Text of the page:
Base Hospital No. 17 was organized in September, 1916, at the Harper Hospital, Detroit, Mich., and was mobilized there on June 28, 1917. On July 3, 1917, the organization was transferred to Allentown, Pa., leaving there July 11, for New York, where it embarked on the Mongolia and sailed July 13, 1917. It arrived at Southampton, England, July 24, by way of Plymouth, England, and at Le Havre, France, July 25, 1917. It remained at Le Havre until July 28, when it proceeded by rail to its final destination, Dijon, Department Cote D'or, in the advance section, arriving there July 29, 1917.
Base Hospital No. 17 was the first American organization to arrive at that station, where it functioned as an independent hospital, until January 8, 1919. At Dijon the unit was assigned the Hospital St. Ignace (French Auxilliary Hospital No. 77), then operated by the French Army. The French had about 230 patients in the hospital when the unit arrived, the evacuation of which was not completed until August 18, 1917. It began receiving American patients on August 21, 1917, but the hospital was not officially turned over to the commanding officer until September 2, 1917.
Base Hospital No. 36 was organized in April, 1917, at the Detroit College of Medicine and Surgery, (Wayne State University Medical School) Detroit, Mich., and was mobilized at Detroit, August 23, 1917. The unit remained in training there for two months and sailed from New York on the Orduna, October 27, 1917, arriving in France on November 11, 1917, and at Vittel, its permanent station, on November 17. It was the first 1,000 bed hospital of the A.E.F., later forming a part of the Vittel-Contrexeville hospital center. It occupied 16 hotels and villas and had a total bed capacity of 1,650. The first patients were received December 8, 1917. During its activity, December 8, 1917, to January 14, 1919, the hospital cared for 14,114 medical and surgical cases, of which 1,376 were allied sick and wounded.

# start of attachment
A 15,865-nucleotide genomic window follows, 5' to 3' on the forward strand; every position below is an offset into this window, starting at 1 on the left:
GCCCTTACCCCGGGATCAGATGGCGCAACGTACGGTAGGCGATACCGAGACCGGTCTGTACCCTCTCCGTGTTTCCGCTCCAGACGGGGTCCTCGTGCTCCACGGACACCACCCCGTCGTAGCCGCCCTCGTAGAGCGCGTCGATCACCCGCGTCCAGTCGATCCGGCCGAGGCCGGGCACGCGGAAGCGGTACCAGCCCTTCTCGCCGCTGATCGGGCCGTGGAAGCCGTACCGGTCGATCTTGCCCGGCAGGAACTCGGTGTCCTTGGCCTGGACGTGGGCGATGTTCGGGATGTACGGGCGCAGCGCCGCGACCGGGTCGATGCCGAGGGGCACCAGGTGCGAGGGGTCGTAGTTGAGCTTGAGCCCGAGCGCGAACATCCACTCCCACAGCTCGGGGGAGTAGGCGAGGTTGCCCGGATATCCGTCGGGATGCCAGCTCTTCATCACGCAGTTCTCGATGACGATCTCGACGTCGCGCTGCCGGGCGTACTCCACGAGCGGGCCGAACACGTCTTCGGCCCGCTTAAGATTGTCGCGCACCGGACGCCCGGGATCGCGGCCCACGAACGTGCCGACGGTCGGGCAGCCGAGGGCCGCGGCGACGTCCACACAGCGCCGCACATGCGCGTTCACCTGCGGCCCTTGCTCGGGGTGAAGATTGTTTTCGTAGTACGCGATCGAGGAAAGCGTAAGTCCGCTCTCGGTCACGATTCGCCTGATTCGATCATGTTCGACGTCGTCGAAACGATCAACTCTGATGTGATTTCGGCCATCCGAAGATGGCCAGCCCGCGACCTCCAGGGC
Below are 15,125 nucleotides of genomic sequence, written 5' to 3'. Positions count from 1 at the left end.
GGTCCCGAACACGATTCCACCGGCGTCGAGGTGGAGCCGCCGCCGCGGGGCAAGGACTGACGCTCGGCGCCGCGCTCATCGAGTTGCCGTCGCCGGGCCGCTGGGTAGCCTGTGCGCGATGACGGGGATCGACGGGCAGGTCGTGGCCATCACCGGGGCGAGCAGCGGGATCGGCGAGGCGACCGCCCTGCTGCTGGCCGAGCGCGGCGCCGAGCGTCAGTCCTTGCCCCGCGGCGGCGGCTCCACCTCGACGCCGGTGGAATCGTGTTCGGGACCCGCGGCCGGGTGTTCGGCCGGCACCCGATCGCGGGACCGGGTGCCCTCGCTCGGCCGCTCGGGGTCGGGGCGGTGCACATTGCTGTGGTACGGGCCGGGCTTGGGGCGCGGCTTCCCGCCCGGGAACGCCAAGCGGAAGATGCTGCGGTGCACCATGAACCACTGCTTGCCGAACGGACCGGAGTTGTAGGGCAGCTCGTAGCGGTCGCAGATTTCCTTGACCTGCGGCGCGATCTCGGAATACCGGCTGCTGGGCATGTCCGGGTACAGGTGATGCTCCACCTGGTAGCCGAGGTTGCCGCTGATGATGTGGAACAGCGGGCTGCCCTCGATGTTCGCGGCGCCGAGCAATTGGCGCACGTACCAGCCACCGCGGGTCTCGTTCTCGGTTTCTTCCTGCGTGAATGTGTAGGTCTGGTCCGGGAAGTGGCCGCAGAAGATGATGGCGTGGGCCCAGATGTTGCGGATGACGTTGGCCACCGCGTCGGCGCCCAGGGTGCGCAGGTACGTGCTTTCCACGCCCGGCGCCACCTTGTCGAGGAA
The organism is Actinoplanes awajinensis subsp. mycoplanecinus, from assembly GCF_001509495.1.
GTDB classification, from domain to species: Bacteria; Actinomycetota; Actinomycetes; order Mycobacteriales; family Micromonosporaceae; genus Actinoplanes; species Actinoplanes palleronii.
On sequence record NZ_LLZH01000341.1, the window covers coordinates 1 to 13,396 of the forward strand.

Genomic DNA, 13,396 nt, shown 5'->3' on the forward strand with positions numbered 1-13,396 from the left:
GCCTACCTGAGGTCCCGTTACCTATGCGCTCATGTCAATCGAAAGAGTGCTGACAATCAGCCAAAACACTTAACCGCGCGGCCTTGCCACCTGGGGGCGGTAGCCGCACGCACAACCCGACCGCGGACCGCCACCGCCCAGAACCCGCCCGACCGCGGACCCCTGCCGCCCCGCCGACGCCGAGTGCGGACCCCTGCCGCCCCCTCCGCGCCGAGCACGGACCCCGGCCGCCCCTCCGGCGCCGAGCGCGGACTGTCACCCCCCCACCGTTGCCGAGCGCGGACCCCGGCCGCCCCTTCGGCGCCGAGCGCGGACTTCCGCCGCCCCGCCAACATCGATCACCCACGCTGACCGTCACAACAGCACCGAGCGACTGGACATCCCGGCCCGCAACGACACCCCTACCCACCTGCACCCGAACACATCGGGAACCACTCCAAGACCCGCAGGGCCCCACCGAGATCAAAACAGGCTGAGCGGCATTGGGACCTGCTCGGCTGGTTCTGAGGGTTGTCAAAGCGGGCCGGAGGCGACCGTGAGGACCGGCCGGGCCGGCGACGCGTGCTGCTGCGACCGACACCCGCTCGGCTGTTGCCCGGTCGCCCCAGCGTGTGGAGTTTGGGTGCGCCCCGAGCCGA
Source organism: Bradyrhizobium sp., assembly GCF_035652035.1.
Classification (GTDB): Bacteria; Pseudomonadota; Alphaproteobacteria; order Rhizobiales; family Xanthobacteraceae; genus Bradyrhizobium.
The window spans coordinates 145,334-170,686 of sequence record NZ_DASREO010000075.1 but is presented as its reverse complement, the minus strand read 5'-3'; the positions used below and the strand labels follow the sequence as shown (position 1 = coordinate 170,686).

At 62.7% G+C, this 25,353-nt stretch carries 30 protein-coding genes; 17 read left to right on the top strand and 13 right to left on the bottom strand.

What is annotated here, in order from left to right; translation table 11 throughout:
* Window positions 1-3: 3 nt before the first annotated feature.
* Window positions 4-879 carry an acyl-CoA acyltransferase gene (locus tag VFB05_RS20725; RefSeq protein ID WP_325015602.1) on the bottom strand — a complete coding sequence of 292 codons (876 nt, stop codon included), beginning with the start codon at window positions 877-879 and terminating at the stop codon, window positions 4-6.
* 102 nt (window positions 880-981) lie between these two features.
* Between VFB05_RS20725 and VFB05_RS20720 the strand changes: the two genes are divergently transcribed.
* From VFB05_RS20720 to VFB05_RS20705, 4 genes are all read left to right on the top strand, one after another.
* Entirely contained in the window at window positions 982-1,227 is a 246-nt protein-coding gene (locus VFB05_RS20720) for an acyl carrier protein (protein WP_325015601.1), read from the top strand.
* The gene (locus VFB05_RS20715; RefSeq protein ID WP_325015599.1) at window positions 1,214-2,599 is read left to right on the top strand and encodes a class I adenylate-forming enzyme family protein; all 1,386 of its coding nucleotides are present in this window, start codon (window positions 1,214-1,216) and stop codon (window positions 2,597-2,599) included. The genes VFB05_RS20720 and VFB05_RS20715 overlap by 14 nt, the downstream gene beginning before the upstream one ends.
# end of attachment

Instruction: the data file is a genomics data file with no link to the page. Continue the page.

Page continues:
Captain E.I. VanAntwerp Leads Company D of the 16th Regiment of Engineers (Railway) on May 6, 1919 in front of the Michigan Central Depot in Detroit, MI.
The 16th Regiment of Engineers (Railway) was Organized, Mobilized and Trained with in the City Limits of Detroit, Michigan.
War had become a gigantic concentration of man power and equipment for the actual waging of offense. This necessitated an unprecedented non-combatant backing of man power to supply the battle line with needed food, munitions, sanitary, medical and surgical care, means of communication and transport, and countless other accessories.
Linkage of supply to front lines had to be maintained by railway and trackage, as no other means could convey the great tonnages that had to be transported to the actual scene of battle, a line four hundred miles long in Europe's "Western Front". This Fighting line was cut into sectors that were held by the various armies of the Allies, and the required transport to each of these armies was so arranged that there would be minimum of cross-traffic to impede the flow of supplies.
The 32nd Infantry Division was originally made up of Michigan and Wisconsin National Guard men.These men during 1916 were serving on the Mexican Border. The Division had two Infantry Brigades, the 63rd and 64th. The 64th Brigade would be made up of Wisconsin National Guard units while the 63rd Infantry Brigade consisting of the 125th and 126th Infantry Regiments would be made up of Michigan National Guard units. The 125th from the eastern or Detroit area while the 126th was from the western side of the state.
The 119th Field Artillery Regiment was form by combining the 1st Battalion, Field Artillery, 1st Cavalry Squadron, and Headquarters and Service Companies of the 31st Infantry Regiment.
Charles Rhuel Myers, Captain 126th Infantry
It was not until July 3rd, 1917, several months after the entrance of the United States into the World War, that the Proclamation of the President, calling into Federal Service the troops of Wisconsin and Michigan, was issued.
From April 6th till July 3rd, 1917, might properly be called the organization period. It was a foregone conclusion that the 126th, through the 32nd Michigan Infantry would be called upon for service. Colonel Westnedge, as Commanding Officer of the 32nd Michigan Infantry,was busy perfecting his regiment and that his work was well done is shown in the history of the Regiment. Indeed it made a splendid showing when finally gathered together at Grayling, Michigan, the training camp of the State, in mid July.
At Grayling the recruits were given their first instruction and the period from arrival there until leaving for Camp MacArthur at Waco, Texas, was profitably spent in recruit instruction and in equipping the Regiment for the hard long hours of training which was to be its lot in sunny Texas.